The Knoxville Utilities Board will begin a program in July to install 400,000 smart meters across East Tennessee during the next four years.

The new meters contain communication devices to automatically notify KUB of any power outages, and will allow the company to track customers’ electric, water and gas usage remotely.

Some residents expressed concern about potential adverse health effects, citing harmful radio frequency signals – or RF signals.

"If this analog meter works fine, why don't we just keep it?" asked Rae Jones, who lives in North Knoxville.

Jones has hosted community meetings with other residents concerned about the new meters. Although the company maintains the RF levels are safe, she worries it’s still too early to tell.

"There's not hard and fast science that says that this is dangerous, but there's also not hard and fast science that says that this is not,” she said.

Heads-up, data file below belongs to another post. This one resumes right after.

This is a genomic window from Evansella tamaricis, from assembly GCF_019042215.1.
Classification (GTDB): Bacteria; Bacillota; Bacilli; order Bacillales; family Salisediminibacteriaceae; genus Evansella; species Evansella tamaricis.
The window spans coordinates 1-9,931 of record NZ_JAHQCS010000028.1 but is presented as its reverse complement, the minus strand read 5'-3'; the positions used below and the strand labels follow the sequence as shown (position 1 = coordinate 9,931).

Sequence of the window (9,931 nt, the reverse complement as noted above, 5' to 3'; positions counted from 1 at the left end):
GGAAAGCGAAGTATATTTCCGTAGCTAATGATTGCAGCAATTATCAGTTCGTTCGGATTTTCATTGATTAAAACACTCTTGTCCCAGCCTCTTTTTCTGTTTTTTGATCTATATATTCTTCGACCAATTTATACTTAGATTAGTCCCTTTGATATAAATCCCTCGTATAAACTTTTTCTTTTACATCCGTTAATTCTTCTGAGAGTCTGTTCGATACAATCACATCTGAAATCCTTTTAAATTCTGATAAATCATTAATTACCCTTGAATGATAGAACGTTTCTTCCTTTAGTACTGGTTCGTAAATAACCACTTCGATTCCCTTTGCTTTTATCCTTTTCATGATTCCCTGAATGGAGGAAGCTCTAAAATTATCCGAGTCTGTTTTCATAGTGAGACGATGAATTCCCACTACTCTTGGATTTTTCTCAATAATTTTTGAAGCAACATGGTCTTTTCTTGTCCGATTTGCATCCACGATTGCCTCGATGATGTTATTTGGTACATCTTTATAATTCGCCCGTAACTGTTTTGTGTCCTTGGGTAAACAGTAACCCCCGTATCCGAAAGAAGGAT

10News looked into those concerns and found that according to one research group, the Electric Power Research Institute, RF exposure from smart meters is 250 to 1,250 times less than that of a cell phone.

A 2013 study by the World Health Organization maintains no adverse health effects have been established with radio frequencies at the level admitted by smart meters.

Still, Jones worries it's too early to know the long-term effects. She also said there are privacy concerns with the constant transmission of energy usage data.

Senior Vice President Eddie Black said the meters transmit customer data over a private, secured network.

It's a $54 million project but in the long run, they're saving money by no longer sending out crews to read meters.

Customers should get a letter from KUB about 30 days before their meter is replaced.

Anyone can choose to opt out, but all customers still have to upgrade their meters from analog to digital.